Despite not being a famous singer, and not having spent my life penning songs or living in the lap of luxury and only being born as Cass was releasing her early music, Cass’s life felt like one I could have been part of, so evocative were the descriptions and so rich in both characters and writing style. This is a book to wallow in with a story that transports its reader to a time and place far away. For those who really want to get the full experience a soundtrack is being produced with Kathryn Williams performing the songs contained within the book to be released in conjunction with this novel. But even without the added interactive element Greatest Hits is in my opinion a triumphant second book to follow up to  The Versions of Us which I also adored.

I’d like to thank the publisher Orion Publishing Group for allowing me to read an advance copy of Greatest Hits ahead of publication on 15 June 2017. This honest review is my thanks to them and the talented Laura Barnett for a fabulous read.

First Published UK: 15 June 2017
Publisher: Orion Publishing Group
No of Pages: 464
Genre: Contemporary Fiction
Amazon UK
Amazon US

 

Posted in #20 Books of Summer 2017, Challenge

20 Books of Summer 2017! #20booksofsummer

Cathy at Cathy 746 has a yearly challenge to read twenty books over the summer months starting on 1 June 2017 and running until 3 September 2017, and once again I’ve decided to join her. My aim this year is to read all twenty books in the allotted time span!!

As I’m competitive I’m signing up for the full twenty. My personal challenge is to read these twenty books from my bookshelf, physical books that I already own and have purchased for myself before today. Funnily enough I have plenty to choose from… a whole 91 in fact!

Because I know that facts in one book tend to lead me to seek out other books in my tangential reading style, I’ve decided to start with a spread of genres and authors for the first ten books – fat books, thin books and books in-between! Book lovers will completely understand the complexity of this choice which has taken many, many hours to hone to just the right mix, especially as I have had to factor in going on holiday and therefore I will have to further reduced  the pile for the trip… I will post the next ten when these are all finished which should be in mid-July, if I’m on schedule!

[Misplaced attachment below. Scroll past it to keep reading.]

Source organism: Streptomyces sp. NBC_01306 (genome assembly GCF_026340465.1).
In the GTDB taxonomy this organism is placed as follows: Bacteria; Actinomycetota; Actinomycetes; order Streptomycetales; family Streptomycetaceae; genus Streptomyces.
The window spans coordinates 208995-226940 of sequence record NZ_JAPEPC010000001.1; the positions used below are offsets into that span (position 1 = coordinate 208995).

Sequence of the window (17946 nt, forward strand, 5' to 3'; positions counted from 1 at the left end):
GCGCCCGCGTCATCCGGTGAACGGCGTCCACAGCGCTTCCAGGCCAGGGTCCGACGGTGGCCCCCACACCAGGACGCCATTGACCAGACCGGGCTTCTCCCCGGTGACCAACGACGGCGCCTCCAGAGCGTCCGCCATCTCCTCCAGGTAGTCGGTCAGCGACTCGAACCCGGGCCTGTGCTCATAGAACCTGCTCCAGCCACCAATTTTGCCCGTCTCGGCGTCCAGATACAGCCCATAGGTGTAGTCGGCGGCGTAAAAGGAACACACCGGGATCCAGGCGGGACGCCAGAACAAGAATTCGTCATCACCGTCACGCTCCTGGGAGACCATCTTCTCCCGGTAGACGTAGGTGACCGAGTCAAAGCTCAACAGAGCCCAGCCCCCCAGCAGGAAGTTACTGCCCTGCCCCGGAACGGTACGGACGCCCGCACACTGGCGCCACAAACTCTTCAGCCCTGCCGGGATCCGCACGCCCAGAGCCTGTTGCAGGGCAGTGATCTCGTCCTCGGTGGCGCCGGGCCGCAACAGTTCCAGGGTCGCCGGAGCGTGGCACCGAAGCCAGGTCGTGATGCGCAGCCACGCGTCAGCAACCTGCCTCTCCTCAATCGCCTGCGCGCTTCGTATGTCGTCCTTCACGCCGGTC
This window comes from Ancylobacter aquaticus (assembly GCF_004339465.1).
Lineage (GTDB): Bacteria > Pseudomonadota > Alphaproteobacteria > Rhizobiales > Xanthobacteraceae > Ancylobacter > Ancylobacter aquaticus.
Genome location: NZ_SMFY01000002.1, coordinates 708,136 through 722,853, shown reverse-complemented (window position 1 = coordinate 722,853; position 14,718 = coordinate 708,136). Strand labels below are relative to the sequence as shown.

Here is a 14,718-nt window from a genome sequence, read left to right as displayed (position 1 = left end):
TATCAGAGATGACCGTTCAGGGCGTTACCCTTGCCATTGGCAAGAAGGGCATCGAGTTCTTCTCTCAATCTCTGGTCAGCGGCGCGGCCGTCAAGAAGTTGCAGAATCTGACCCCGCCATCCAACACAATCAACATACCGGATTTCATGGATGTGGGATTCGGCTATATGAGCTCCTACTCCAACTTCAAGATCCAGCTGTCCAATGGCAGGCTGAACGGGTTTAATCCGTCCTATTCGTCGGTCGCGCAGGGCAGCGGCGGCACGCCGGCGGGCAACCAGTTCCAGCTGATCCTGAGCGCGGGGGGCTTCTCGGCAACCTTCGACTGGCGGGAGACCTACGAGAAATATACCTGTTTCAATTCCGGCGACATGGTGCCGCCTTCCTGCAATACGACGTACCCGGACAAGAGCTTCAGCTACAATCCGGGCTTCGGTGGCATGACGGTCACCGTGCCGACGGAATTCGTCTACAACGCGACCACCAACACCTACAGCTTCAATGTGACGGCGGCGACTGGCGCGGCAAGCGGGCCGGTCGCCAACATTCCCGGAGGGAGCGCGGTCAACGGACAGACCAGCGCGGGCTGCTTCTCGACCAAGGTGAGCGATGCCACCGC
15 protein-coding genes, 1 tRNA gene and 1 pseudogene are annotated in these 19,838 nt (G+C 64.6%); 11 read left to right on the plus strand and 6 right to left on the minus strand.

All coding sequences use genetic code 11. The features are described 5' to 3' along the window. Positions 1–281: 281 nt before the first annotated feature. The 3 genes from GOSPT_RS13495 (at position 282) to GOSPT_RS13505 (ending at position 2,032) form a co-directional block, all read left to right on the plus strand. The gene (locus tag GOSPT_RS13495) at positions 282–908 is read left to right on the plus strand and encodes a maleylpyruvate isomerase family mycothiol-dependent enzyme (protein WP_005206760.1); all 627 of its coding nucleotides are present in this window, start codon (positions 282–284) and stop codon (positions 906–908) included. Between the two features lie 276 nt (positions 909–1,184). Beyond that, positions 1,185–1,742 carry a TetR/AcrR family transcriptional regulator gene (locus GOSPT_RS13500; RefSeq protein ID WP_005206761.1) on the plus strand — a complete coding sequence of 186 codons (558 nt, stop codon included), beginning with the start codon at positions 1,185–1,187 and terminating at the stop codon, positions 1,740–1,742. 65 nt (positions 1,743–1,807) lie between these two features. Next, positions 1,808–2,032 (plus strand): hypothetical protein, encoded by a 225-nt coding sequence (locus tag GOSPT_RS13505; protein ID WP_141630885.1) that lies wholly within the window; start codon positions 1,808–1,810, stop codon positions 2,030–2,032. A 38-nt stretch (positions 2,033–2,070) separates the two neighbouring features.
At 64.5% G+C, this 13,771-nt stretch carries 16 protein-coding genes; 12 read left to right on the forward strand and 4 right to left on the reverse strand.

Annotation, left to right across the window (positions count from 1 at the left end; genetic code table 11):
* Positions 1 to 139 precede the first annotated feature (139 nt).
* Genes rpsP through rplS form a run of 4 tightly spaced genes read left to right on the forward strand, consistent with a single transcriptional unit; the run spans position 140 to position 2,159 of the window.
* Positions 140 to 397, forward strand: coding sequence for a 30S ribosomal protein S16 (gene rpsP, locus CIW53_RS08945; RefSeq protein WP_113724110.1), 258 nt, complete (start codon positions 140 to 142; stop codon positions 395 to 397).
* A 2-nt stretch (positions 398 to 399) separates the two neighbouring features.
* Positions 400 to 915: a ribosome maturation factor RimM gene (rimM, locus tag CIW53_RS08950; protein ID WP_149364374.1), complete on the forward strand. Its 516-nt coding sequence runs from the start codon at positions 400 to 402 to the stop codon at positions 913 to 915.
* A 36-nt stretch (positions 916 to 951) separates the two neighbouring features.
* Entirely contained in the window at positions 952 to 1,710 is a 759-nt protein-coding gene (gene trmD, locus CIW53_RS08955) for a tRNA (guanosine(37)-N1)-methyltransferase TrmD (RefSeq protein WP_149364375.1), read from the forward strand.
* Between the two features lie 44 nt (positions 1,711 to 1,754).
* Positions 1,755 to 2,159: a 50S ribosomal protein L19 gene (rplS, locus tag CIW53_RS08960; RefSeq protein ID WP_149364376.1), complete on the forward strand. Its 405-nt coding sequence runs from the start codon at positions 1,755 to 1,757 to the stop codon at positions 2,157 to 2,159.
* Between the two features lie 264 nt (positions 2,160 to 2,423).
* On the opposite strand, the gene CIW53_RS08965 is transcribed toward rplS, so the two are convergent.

The links below will take you to the Goodreads description

The Doctor’s Wife is Dead by Andrew Tierney

Broken Heart by Tim Weaver

In Cold Blood by Truman Capote

The Girl From Nowhere by Dorothy Koomson

Midnight in Peking by Paul French

The Island by Victoria Hislop

Saturday Requiem by Nicci French

Winter Garden by Beryl Bainbridge

What Remains Behind by Dorothy Fowler

Bones and Silence by Reginald Hill

I will be joining Cathy by tweeting my way through the challenge using the hashtag #20booksofsummer to demonstrate when one of my reads is part of this challenge! Should be easy eh?

As in the previous two years there will be a master page linking the titles to my reviews as they are posted, and of course eventually listing the entire twenty books.

Top of my holiday reads is Reginald Hill, I always read one of his books on holiday, and of course there is The Island which I bought after visiting Spinalonga, Greece’s former leper colony in Crete last summer, Dorothy Koomson is an obvious choice but is In Cold Blood too grim for sunshine and cocktails?

So what do you think of my choices? Where would you start?

I’ve enjoyed looking at everyone else’s choices so far and after all having read the full list of 20, I will need replacements.